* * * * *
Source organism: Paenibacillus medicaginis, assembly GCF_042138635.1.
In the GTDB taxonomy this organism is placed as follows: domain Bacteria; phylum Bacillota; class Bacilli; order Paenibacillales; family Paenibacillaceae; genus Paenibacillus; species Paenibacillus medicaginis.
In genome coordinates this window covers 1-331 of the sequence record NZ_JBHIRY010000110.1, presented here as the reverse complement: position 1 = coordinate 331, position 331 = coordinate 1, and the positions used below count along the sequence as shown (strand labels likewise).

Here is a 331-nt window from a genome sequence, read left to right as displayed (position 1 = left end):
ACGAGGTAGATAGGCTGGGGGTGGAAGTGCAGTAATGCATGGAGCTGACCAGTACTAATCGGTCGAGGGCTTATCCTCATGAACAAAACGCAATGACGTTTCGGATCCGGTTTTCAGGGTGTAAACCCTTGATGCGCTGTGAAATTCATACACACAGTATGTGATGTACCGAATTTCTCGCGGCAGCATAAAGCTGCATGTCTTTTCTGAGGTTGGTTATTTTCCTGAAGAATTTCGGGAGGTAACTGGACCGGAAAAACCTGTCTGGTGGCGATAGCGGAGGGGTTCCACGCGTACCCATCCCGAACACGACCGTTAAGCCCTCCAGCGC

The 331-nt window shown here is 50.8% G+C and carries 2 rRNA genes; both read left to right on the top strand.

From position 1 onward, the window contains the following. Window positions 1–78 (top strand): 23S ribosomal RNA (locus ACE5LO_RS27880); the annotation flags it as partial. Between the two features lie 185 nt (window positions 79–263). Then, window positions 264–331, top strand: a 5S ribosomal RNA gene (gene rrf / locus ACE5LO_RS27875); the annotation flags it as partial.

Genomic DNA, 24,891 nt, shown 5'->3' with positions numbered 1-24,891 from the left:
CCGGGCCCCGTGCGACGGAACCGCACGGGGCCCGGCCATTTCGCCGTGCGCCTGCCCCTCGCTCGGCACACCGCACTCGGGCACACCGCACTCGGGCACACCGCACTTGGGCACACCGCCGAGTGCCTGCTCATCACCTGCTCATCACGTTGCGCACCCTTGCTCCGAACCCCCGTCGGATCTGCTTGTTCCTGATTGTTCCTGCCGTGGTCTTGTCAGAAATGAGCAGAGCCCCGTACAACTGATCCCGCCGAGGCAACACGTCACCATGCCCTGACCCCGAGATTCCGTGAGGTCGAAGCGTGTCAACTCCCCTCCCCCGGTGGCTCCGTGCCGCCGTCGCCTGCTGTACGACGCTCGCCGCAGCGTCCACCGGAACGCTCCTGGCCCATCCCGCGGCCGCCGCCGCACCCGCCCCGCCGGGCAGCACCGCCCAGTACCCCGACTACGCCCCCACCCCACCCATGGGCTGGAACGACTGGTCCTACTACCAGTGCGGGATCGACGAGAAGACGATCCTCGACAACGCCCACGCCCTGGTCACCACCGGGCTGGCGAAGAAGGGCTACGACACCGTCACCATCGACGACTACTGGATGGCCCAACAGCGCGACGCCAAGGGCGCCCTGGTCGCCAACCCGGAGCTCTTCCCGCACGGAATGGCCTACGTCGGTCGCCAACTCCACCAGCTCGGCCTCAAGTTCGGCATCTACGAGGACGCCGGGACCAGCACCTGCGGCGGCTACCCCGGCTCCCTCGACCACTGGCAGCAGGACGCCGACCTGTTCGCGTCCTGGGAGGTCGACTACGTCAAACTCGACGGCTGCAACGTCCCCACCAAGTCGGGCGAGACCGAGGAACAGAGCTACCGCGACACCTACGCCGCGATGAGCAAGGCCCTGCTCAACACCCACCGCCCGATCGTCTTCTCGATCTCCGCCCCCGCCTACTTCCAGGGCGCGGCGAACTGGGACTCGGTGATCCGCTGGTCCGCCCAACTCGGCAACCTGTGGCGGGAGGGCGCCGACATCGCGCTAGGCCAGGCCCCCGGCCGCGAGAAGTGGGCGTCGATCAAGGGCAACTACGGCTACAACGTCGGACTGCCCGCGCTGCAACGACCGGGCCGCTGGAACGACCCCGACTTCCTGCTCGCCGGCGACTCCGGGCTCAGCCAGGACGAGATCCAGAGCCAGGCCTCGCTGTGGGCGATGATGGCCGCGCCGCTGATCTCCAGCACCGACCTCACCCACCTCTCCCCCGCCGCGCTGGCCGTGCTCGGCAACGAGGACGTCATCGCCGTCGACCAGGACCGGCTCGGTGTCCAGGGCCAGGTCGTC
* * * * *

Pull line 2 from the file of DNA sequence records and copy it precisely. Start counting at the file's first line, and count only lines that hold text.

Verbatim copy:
In the GTDB taxonomy this organism is placed as follows: domain Bacteria; phylum Bacillota; class Bacilli; order Paenibacillales; family Paenibacillaceae; genus Paenibacillus; species Paenibacillus medicaginis.